Enter the content which will be displayed in sticky bar
Dr. Tom Van Flandern
local time: 2017-03-29 09:56 (-07:00 DST)
Dr. Tom Van Flandern About
World Science Database Profile
(Died: January 9, 2009)
Interests: Gravity, Relativity, Cosmology Age: 68

Thomas Charles "Tom" Van Flandern received his Ph.D. degree in Astronomy, specializing in celestial mechanics (the theory of orbits), from Yale University in 1969. He spent 21 years (1963-1983) at the U.S. Naval Observatory in Washington, D.C., where he became the Chief of the Celestial Mechanics Branch of the Nautical Almanac Office.

During the past decade, Tom was a Research Associate at the Univ. of Maryland Physics Department in College Park, MD, and a consultant to the Army Research Laboratory in Adelphi, MD, working on improving the accuracy of the Global Positioning System (GPS). He and his wife moved to Sequim in 2005 to be nearer children and grandchildren and enjoy the beauty of the Pacific NW.

In 1991, Tom helped form an astronomy research organization, Meta Research, to foster inquiry into worthy ideas not otherwise supported solely because they conflict with mainstream theories in astronomy. Among the organization's significant contributions are:

  • Evidence against the Big Bang and for a better theory of the origin and nature of the universe
  • Experimental evidence that gravity propagates much faster than light, and a new model for the origin and nature of gravity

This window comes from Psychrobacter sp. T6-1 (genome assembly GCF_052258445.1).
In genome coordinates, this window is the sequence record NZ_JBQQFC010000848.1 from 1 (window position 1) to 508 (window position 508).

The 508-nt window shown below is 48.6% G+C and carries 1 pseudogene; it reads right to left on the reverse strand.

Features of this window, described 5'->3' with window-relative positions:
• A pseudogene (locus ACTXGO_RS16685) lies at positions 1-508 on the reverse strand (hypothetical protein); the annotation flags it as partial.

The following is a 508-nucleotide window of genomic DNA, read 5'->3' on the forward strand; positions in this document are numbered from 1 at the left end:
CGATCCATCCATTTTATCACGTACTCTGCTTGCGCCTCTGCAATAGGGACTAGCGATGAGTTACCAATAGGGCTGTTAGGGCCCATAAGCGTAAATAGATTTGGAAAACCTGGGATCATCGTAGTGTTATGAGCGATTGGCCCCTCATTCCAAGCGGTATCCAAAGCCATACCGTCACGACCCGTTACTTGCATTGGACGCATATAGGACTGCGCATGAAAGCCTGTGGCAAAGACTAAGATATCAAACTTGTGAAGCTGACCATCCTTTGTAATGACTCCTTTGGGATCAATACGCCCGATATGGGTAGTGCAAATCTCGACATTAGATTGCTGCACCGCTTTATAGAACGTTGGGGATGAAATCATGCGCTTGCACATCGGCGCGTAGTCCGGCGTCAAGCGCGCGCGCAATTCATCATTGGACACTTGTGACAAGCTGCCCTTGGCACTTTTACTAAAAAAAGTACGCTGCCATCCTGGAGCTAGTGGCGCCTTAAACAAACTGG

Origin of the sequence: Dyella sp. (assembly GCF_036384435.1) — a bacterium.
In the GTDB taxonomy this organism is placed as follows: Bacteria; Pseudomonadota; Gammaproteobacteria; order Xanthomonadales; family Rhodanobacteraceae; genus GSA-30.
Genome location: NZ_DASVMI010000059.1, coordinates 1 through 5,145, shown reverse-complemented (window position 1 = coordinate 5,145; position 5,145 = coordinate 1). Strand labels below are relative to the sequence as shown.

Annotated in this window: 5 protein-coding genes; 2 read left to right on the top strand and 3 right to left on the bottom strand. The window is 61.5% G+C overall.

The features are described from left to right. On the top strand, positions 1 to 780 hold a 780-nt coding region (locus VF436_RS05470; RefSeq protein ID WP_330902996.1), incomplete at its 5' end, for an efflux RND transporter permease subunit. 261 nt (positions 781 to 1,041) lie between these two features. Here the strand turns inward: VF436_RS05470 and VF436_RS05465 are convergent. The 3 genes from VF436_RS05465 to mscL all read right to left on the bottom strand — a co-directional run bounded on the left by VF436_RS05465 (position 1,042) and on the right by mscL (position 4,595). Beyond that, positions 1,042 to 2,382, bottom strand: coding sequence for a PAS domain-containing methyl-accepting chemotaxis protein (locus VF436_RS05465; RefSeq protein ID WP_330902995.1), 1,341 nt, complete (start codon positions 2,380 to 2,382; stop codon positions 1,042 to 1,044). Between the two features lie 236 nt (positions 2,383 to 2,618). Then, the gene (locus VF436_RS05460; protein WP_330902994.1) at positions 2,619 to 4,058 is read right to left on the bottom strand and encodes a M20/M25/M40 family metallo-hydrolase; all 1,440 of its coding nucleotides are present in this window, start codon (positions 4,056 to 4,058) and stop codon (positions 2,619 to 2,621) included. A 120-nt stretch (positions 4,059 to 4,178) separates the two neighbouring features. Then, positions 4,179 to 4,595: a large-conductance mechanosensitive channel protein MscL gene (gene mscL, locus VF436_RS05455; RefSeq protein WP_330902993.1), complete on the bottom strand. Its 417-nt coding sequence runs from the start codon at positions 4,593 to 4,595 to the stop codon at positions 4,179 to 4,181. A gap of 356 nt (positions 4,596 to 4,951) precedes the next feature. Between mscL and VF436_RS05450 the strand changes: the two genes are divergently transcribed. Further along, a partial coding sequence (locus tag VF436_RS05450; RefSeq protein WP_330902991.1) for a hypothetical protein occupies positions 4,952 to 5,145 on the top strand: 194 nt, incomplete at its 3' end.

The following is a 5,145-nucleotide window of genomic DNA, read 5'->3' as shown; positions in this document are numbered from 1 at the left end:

• Prediction of asteroid and comet satellites years before their discovery
  • New evidence favoring the exploded planet hypothesis, and new models for the origin of asteroids, comets, and the solar system
  • Strong hints that certain anomalies seen on Mars are not of natural origin

Tom edited the Meta Research Bulletin, specializing in reporting anomalies and evidence that do not fit standard theories in astronomy. He also authored the book "Dark Matter, Missing Planets and New Comets" about his original astronomy research, and organized astronomical expeditions to solar eclipses, meteor storms and other celestial events.

During his career as a professional research astronomer, Tom was honored by a prize from the Gravity Research Foundation; served on the Council of American Astronomical Society's Division on Dynamical Astronomy; taught astronomy at the University of South Florida and to Navy Department employees acted as consultant to NASA's Jet Propulsion Lab; and did several spots for the "Project Universe" series for public TV.


  • Mon. Nat. R. Astron. Soc., V170, pp. 333-342 (1975).
  • "The Speed of Gravity ? What the Experiments Say" OR "Propagation of Gravity has been Experimentally Shown to Exceed the Speed of Light," Physics Letters A, V250, N1-3, pp. 1-11 (1998).
  • "Experimental Repeal of the Speed Limit for Gravitational, Electrodynamic, and Quantum Field Interactions," Foundations of Physics, V32, N7, pp. 1031-1068 (2002). (with J.P. Vigier)